Thursday, February 18, 2010


Recently a friend and I were having a discussion about deceit. It's a topic that's hard to miss - sports figures, politicians, television preachers, celebrities of all ilk - you can't turn on the news or look at a website without some new story of someone's juicy, and failed, deception. Unfortunately, our conversation didn't have its genesis in the news. It came from her discovery that her husband had started out their relationship with a lie.

Most of us like to believe that we're pretty honest. We tell the truth - we don't make a practice of lying. Of course, if we do lie it's rare and there's ALWAYS a good reason for it, a way to justify it in our minds. "I don't want to hurt their feelings." "It's just a little white lie." "It's nobody else's business." "This is not a big deal - no one is getting hurt." They're not big lies, and they almost always have an "honorable" purpose - at least that's what we tell ourselves.

I'm relatively certain that lying is a natural human instinct. Which of us doesn't secretly want to appear to be better than we are. We do it to make ourselves look more honorable, more considerate, more kind. We do it to be "diplomatic." We tell the doctor that we work out regularly. We say that we never lie. We assert that we'd be happy to help out. We tell you we love your new haircut.

The harsh reality is that most of the time it's simply a way of avoiding trouble or, at the least, responsibility. We start as children. "How did the glass get broken?" "I don't know." "Who left their bike in the middle of the driveway?" "Not me." We continue as adolescents. "Where were you?" "We were at the library - studying." As adults, we take a 'sick day' when we really aren't sick.

Am I advocating total honesty, all the time? Heck no. Any idiot knows that a lie is in order when you're asked that (stupid, by the way) question - "Do these jeans make my butt look fat?" The truth - "No, the fact that your butt is fat is what makes your butt look fat" - is simply unacceptable. We lie.

So we justify our deceits because we always have a good reason. But deceit lives on a slippery slope and eventually, if we aren't careful, it becomes a little easier to cross the line. Somehow, we lose perspective and our 'good reason' becomes simple self-service. We don't want to own up to our mistake. We're embarrassed about our error. We're not getting what we want so we omit a significant detail or two or, perhaps worse, create a detail that doesn't exist. We're afraid if the truth comes out we'll lose face or we'll lose something or someone that we want. Before we know it, we've moved from dissembling or a convenient 'misrepresentation' into the realm of a flat out lie.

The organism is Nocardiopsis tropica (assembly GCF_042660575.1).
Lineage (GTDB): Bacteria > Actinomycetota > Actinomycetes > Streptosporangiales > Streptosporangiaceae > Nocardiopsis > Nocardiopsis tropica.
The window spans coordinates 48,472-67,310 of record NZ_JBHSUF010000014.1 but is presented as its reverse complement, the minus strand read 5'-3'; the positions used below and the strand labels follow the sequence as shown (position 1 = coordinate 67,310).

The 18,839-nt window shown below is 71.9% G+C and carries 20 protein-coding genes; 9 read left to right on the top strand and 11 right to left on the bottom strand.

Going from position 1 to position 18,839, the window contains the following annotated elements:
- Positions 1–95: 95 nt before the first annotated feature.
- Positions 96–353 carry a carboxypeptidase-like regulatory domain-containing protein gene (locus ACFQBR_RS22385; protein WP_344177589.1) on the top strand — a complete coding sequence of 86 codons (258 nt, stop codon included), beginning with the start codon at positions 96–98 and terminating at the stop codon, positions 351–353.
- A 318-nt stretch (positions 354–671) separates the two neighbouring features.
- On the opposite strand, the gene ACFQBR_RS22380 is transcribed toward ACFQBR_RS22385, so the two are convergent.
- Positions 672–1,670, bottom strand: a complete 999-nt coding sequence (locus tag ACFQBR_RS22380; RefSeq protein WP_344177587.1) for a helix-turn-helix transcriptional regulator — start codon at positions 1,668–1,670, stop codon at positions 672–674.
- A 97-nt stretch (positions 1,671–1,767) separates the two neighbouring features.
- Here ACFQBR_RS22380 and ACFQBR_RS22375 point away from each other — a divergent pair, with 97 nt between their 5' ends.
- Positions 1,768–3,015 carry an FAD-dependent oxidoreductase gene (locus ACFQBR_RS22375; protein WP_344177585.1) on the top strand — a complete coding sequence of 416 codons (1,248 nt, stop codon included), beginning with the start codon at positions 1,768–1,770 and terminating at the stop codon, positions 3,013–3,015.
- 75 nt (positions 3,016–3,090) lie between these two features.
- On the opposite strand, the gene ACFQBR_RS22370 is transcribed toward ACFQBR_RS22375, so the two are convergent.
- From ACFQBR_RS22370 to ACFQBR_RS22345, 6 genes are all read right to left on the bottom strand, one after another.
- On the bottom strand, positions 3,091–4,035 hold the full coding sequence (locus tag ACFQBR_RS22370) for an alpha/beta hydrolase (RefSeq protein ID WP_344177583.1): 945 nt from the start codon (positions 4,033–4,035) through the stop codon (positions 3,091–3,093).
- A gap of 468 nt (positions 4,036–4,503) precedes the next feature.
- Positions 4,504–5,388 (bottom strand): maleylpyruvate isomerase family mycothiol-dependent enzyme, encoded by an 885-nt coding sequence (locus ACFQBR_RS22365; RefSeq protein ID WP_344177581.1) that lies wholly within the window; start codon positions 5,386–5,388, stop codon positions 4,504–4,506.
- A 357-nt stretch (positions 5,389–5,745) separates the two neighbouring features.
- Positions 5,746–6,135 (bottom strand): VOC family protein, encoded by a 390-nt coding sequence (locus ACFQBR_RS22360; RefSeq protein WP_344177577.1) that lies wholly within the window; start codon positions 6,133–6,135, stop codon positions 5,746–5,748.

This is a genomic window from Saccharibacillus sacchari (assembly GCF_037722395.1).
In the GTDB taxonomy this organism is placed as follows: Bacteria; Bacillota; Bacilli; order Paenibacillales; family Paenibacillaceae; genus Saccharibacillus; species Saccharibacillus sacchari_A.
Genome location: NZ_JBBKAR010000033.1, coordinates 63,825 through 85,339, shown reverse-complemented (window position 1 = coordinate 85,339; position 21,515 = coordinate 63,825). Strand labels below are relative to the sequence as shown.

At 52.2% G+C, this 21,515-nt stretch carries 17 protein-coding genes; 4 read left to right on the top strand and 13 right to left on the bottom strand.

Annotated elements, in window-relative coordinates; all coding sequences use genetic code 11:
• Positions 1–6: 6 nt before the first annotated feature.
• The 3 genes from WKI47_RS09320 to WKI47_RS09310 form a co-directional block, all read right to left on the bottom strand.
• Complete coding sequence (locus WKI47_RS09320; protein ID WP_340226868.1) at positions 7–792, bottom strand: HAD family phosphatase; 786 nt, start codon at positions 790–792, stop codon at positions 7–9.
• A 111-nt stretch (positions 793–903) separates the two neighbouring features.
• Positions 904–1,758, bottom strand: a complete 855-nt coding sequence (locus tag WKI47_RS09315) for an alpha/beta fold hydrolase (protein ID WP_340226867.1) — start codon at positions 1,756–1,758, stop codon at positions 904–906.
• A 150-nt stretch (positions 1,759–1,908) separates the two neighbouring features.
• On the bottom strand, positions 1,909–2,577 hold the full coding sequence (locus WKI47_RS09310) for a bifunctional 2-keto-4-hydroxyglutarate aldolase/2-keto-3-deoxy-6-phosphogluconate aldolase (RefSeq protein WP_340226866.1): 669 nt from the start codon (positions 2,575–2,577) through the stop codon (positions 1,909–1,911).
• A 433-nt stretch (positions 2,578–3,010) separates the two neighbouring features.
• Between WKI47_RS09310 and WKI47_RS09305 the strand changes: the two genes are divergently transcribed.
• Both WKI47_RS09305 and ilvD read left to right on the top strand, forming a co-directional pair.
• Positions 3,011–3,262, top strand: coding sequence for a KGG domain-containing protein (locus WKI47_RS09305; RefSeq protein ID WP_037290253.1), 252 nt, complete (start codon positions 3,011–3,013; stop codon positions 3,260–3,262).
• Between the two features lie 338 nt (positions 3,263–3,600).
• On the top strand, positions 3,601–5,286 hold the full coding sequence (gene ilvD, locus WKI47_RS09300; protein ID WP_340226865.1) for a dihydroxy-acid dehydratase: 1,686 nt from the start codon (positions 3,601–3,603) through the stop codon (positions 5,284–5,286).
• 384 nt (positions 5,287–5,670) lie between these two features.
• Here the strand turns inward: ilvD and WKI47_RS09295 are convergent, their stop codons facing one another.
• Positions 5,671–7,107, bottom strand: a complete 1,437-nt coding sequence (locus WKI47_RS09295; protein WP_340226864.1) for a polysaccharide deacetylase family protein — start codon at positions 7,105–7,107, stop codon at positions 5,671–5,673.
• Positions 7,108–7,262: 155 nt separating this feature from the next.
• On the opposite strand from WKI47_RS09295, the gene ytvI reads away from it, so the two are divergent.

But everyone does it, so what's the harm? Embarrassment if we're found out - the lightest of our consequences. A verbal reprimand from a boss or a maybe a letter in a personnel file. If the lie is big enough, maybe a lost job. A damaged relationship - again, if the lie is big enough, maybe one that is permanently broken. But it seems the bigger harm is what it does to us internally. What it does to our sense of ourselves, our sense of integrity, and maybe, eventually, our ability to tell the truth from fiction.

If we're not careful, we begin to justify our lie and the telling of it because it achieved for us the desired outcome. And if we continue down the path, we begin to actually believe that the lie we told is truth - or close enough to truth that it doesn't matter. And, the additional trouble with the lie is that it becomes the foundation for everything that comes after it - making for a web of lies that appear to have substance but that fall apart when the initial lie is revealed for what it is.

My friend, for example, is now in the position of questioning everything her husband has said to her during their marriage. If one of the first things he said to was a lie (and a whopper of one as it turns out), then she naturally questions if everything that has come after is also a lie. I suspect, of course, that it isn't. After all, unless one is a sociopath, keeping up a constant web of lies simply takes too much energy and is too difficult to sustain. But I understand her concern - and her sense of betrayal. She admits quite freely that had she known the truth, she would never have dated him at all and, it follows then, that she never would have married him. How does one, in such circumstances, reconcile the revealed truth to the initial lie and to the validity of the life choices that have come from it as a result?

I have no answers for my friend. But hearing her story makes me remember the times I have been deceived and the terrible sense of hurt and betrayal that came as the inevitable result. More importantly, it makes me think about the times I am tempted to deceive. Certainly most of the time, as hard or even painful as it might be to tell it, the truth truly is better than a lie. And even when it seems like a lie would be the most expedient choice, the harder path of the truth is really the better choice. In the end, we may end up not getting exactly what we had thought we wanted, but we end up with something better - an intact sense of our own integrity.

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